21 Long-Term Contract Losses A long-term contract may produce:either an interim loss and an overall profitor an overall loss for the projectUnder the percentage completion method, losses in any case are immediately recognizedUnder the completed contract method, losses are recognized only when overall losses result
22 Recognizing Current and Overall Losses on Long-Term Contracts Percentage Method:Recognize loss currentlyCurrent Loss onan otherwiseoverall profitablecontractCompleted Method:No adjustment neededPercentage Method:Recognize entire loss nowLoss on anoverall unprofitablecontractCompleted Method:Recognize entire loss now
23 Percentage Method: Interim Loss on Profitable Contract - Example Data as previously given, except for the 2002 cost estimate$4,500, $4,500, $4,500,000Contract Price1,000, ,916, ,384,9623,000, ,468,4,000, ,384, ,384,962Estimated Costs:To DateEst. Cost to CompleteEst. Total Costs25% % %1,000, ,916, ,384,9624,000, ,384, ,384,962Percent CompleteRevenue recognized in 2002: $4,500,000 * 66.5% = $2,992,500Less: amount recognized in ,125,0001,867,500Less: actual costs incurred in ,916,000Loss recognized in ,500
24 Percentage Method: Interim Loss on Profitable Contract – Example Record loss for 2002:Construction Expense ,916,000Construction in Process (loss) 48,500Revenue from Long-Term Contract ,867,500Loss of $48,500 reported on Income StatementDifference between the reported revenues andcosts for the current periodUnder the completed-contract method, no lossRecognized in 2002
25 Percentage Method: Interim Loss on Overall Unprofitable Contract – Example Data as previously given, except for the 2002 cost estimate$4,500, $4,500, $4,500,000Contract Price1,000, ,916, ,556,2503,000, ,640,4,000, ,556, ,556,250Estimated Costs:To DateEst. Cost to CompleteEst. Total Costs25% % %1,000, ,916, Gross Profit4,000, ,556, (56,250)Percent CompleteLosses recognized in 2002:Gross Profit recognized in $125,000Expected Loss on Unprofitable Contract ,250$181,250
26 Percentage Method: Interim Loss on Overall Unprofitable Contract – Example Record loss for 2002:Construction Costs expensed in 2002:Revenue recognized in 2002: (4,500,000 X 64%) $2,880,000Less: revenue recognized in ,125,000Revenue recognized in ,755,000Less: loss recognized in ,250Construction Cost Expense 1,936,250Construction Expense ,36,250Construction in Process (loss) ,250Revenue from Long-Term Contract ,755,000
27 Completed Contract Method: Interim Loss on Overall Unprofitable Contract – Example Record loss for 2002:Loss from Long-Term Contract 56,250Construction in Process (Loss) 56,250The loss is recognized in the year it first becomesevident.
28 Revenue Recognition after Delivery Revenue recognition is deferred when collection of sales price is not reasonably assuredThe two methods that are used are:the instalment sales methodthe cost recovery methodIf cash is received prior to delivery, the method used is the deposit method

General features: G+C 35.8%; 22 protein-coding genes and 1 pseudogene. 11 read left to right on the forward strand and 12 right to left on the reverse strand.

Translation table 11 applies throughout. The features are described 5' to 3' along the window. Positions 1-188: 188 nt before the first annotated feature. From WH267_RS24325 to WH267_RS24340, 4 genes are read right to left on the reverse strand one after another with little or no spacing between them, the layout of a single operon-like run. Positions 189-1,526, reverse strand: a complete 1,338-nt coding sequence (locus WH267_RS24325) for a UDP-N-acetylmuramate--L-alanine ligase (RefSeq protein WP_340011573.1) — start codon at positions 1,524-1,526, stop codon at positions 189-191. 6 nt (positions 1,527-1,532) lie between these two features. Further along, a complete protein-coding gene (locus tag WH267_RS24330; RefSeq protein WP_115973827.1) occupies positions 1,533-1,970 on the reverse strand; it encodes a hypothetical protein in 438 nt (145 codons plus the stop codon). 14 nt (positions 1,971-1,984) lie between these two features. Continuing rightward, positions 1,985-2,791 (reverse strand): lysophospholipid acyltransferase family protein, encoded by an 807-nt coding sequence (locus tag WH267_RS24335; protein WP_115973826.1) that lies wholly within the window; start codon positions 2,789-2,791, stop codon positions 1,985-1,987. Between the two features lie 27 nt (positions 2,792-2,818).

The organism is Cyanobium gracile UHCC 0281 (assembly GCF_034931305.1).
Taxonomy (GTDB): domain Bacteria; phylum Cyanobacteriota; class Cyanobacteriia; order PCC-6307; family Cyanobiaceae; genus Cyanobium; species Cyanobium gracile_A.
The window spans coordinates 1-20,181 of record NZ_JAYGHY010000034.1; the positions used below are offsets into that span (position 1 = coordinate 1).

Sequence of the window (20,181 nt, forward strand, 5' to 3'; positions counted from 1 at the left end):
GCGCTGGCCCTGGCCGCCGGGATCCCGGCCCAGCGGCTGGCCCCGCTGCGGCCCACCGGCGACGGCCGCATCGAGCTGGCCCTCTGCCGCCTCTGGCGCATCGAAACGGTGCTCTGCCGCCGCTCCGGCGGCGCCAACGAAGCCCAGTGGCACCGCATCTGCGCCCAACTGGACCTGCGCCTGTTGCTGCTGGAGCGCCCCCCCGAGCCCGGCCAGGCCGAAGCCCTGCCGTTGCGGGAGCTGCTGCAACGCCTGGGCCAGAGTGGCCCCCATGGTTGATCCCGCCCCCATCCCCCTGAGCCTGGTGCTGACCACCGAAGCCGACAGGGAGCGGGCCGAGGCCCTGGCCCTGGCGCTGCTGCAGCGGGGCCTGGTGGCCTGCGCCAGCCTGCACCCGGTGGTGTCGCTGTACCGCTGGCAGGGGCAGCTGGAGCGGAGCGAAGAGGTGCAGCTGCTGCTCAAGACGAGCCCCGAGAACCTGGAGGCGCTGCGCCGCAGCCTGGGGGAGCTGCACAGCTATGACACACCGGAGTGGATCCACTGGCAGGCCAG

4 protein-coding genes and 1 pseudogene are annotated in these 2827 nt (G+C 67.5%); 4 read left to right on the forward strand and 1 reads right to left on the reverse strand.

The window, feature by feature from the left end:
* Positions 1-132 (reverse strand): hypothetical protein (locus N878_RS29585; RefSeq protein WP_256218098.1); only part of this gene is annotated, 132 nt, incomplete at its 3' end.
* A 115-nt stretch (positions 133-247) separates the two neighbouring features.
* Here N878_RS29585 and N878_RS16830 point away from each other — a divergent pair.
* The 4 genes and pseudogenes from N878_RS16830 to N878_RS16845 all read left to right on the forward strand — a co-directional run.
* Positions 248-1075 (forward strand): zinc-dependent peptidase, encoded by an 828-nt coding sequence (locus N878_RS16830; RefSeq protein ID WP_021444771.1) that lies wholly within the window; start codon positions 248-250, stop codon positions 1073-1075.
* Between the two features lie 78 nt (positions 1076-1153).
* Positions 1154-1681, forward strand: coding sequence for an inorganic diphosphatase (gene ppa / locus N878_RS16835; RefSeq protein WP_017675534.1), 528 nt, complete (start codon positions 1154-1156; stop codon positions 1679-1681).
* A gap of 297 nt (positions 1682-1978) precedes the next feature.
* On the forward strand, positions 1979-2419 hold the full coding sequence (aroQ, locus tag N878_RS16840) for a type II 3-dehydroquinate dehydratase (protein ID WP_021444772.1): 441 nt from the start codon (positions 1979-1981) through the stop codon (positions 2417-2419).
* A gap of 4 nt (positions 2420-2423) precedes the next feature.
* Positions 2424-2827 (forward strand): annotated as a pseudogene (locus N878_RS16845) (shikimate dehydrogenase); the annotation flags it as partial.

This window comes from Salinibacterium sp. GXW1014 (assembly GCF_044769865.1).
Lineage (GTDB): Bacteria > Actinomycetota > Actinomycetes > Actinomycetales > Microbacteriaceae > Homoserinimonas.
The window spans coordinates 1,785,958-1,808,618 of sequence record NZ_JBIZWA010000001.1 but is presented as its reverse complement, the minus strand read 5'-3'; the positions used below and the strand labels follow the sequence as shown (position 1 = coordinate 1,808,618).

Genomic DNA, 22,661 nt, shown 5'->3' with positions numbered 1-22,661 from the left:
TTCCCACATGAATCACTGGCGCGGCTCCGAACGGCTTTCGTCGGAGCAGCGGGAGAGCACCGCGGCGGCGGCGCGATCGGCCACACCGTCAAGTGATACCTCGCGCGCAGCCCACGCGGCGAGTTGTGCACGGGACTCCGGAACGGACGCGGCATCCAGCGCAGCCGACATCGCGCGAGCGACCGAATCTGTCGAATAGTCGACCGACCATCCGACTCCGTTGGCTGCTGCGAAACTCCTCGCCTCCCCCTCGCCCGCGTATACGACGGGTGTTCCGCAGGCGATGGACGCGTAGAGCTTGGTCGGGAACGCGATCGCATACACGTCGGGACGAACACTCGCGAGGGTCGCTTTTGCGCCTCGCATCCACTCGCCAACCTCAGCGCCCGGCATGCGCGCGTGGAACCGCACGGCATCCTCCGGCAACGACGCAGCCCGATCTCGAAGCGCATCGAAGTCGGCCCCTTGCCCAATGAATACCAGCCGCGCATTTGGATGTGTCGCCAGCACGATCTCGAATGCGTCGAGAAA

29 The Instalment Sales Method This method emphasizes income recognition in periods of collection rather than at point of saleTitle does not pass to the buyer until all cash payments have been made to the sellerIncome recognition deferred to period of cash collectionBoth sales and cost of sales are recognized in the period of saleGross profit is deferred to the period of collectionOther expenses, selling and administrative, are not deferred
30 The Instalment Sales Method: Special Accounts Instalment sales must be kept separateGross profit on instalment sales must be determinableThe amount of cash collected from instalment accounts must be knownThe cash collected from current year’s and prior years’ accounts must be knownProvision must be made for the carry forward of each year’s (deferred) gross profit
31 The Instalment Sales Method: Steps For instalment sales in any yearFor instalment sales made in prior years (realized gross profit)Determine rate of gross profit on instalment salesApply this rate to cash collections of current year’s instalment sales to yield realized gross profitThe gross profit not realized is deferredApply the relevant rate to cash collections of prior year’s instalment sales
32 The Instalment Sales Method: Example Given:Instalment sales $200,000 $250, $240,000Cost of sales $150,000 $190, $168,000Gross Profit $ 50,000 $ 60, $ 72,000Cash received in:from 2001 sales $ 60,000 $ 100,000 $ 40,000from 2002 sales $ $ 100,000 $ 125,000from 2003 sales $ $ $ 80,000Determine the realized and deferred gross profit.
34 The Instalment Sales Method: Partial Journal Entries (2001) for Gross Profit Cost of Sales ,000 Deferred Gross Profit, ,000 (To close 2001 accounts)Deferred Gross Profit, ,000 Realized Gross Profit ,000 (Realized: $60,000 * 25%)Realized Gross Profit ,000 Income Summary ,000(To close to Income Summary)
35 Instalment Sales Accounting Problems Interest on instalment contractsAccounted for separately from the gross profitRecognized when cash is collected, as Interest RevenueUncollectible accountsThrough the use of a special bad debts expense accountDefaults and repossessionsOn repossession, the Account Receivable and related deferred Gross Profit are written-off
36 The Cost Recovery Method Seller recognizes no profit until cash payments by buyer exceed seller’s cost of merchandiseAfter recovering all costs, seller includes additional cash collections in incomeThis method is to be used where there is no reasonable basis for estimating collectibility as in franchises and real estateThe income statement reports the amount of gross profit recognized and the deferred amount